| 15.4°C Dublin

'Psycho' Don is out of control warn gardai in gangland alert

THE crime lord known as The Don has set up a deadly debt-collecting agency.

The Dublin man, who is believed to have been involved in 12 murders in just over two years, collects debts on behalf of drug traffickers.

The gangboss, described by gardai as a "psychopath", has struck fear into the hearts of the capital's criminal underworld.

Garda intelligence has indicated that the man, believed to be in his thirties and originally from Finglas, is now the city's leading gangster.


His vast gang possess a huge array of firepower needed to collect debts quickly and gain a lucrative commission for his work.

He is believed to be responsible for a dozen deaths in the last 28 months.

Gardai now fear he has grown "out of control".

"This man is a psychopath and has grown out of control" a senior garda officer said.

"He is ruling gangland by fear and the murders in the past week are further evidence that he and his associates should not be crossed.

"Not content with making profits from his own activities, he has now branched out by capitalising on the name he has built up with in the criminal underworld, and collecting the debts owed to others also allows him a closer look at the vulnerability of his would-be rivals."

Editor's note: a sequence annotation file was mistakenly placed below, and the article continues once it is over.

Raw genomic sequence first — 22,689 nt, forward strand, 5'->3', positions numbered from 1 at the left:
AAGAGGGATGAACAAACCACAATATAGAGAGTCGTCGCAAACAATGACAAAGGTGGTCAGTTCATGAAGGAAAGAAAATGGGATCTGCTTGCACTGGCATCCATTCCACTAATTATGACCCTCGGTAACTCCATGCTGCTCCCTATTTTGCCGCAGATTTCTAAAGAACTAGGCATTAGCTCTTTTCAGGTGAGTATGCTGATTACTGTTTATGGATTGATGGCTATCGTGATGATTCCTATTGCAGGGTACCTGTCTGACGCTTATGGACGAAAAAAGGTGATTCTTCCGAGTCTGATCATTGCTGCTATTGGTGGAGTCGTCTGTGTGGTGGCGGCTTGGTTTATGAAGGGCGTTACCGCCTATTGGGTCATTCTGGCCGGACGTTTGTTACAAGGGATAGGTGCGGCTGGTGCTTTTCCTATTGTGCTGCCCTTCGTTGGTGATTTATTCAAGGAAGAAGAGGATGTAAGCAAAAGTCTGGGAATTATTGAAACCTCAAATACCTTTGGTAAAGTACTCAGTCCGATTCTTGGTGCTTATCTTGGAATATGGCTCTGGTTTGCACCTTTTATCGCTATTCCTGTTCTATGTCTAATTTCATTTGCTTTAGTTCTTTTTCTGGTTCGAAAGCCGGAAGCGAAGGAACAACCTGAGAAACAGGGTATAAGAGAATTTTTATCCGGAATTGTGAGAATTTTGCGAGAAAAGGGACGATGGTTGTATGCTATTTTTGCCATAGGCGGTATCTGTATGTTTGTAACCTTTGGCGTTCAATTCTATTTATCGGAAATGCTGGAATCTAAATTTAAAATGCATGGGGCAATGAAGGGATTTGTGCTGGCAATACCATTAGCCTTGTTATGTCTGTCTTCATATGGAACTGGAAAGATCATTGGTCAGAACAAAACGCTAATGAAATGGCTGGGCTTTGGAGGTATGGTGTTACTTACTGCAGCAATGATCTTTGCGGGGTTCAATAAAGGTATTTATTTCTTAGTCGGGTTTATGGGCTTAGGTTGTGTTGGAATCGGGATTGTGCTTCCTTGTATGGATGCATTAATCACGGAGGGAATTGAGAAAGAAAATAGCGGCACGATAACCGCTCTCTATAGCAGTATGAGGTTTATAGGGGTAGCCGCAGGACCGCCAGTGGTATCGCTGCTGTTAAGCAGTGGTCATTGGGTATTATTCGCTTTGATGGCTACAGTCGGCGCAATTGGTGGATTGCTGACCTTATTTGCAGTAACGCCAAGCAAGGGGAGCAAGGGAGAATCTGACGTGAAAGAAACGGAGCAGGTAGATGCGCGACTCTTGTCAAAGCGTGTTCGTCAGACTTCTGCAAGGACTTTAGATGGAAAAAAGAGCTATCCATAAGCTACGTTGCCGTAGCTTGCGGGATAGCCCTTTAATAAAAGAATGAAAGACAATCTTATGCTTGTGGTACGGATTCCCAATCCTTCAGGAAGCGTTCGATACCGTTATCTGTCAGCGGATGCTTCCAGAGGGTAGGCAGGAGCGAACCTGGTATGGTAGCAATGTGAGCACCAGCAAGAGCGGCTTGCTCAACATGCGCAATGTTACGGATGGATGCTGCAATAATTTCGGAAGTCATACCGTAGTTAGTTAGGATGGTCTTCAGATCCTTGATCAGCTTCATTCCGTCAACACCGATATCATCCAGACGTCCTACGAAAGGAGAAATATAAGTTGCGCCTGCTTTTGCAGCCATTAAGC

The man is also believed to be linked to the prime suspect in the brutal double murder on Pearse Street on Sunday evening. Meanwhile, the four suspects in the double gangland murder on Pearse Street have had their periods of detention extended by a further 72 hours.

The prime suspect in the inquiry, who is believed to be a "gun for hire", was arrested along with his girlfriend two hours after the killings by heavily armed gardai.

Two other suspects were picked up on Sunday night and all four were brought in front of Dublin District Court last night for a special sitting, where they had there period of detention extended.

Under section 50 of the Criminal Justice Act a chief superintendent must give evidence to a judge warranting a suspect's continued detention.


Brendan Molyneaux and his friend, Paddy Mooney, who had no gangland connections, were chatting in Mr. Molyneaux's flat when two gunmen burst in through the front door at 6.45pm last Sunday.

The men were shot in the head and chest.

Mr Molyneaux had been targeted because of underworld intelligence that he had agreed to kill the man believed responsible for the murder of criminal Paul 'Farmer' Martin at the Jolly Toper pub in Church Street, Finglas, last August.

Justice Minister Dermot Ahern has described those involved in the Pearse Street murders and the abduction and murder of drug trafficker John Paul Joyce last Thursday as an "insidious cancer".